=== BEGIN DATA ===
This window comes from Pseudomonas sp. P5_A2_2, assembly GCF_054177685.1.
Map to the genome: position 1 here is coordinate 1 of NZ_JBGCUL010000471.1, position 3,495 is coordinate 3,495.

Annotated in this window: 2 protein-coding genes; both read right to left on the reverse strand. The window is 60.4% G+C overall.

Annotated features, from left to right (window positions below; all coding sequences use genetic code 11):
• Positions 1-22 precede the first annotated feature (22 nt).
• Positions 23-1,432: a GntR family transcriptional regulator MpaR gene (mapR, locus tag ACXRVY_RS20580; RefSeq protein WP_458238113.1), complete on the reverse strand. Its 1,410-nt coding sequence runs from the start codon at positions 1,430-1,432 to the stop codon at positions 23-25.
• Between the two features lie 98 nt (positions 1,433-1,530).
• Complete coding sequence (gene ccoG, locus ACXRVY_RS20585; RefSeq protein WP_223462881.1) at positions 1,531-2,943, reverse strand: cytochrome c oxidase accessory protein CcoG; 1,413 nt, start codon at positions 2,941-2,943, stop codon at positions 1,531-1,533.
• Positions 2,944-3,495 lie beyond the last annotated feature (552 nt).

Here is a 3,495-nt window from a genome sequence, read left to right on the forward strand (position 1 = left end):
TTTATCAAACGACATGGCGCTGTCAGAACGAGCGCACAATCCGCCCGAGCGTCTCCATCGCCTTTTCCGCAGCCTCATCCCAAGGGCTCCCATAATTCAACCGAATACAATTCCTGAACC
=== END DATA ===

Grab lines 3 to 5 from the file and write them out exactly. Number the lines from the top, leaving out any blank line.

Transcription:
Annotated in this window: 2 protein-coding genes; both read right to left on the reverse strand. The window is 60.4% G+C overall.

Annotated features, from left to right (window positions below; all coding sequences use genetic code 11):
• Positions 1-22 precede the first annotated feature (22 nt).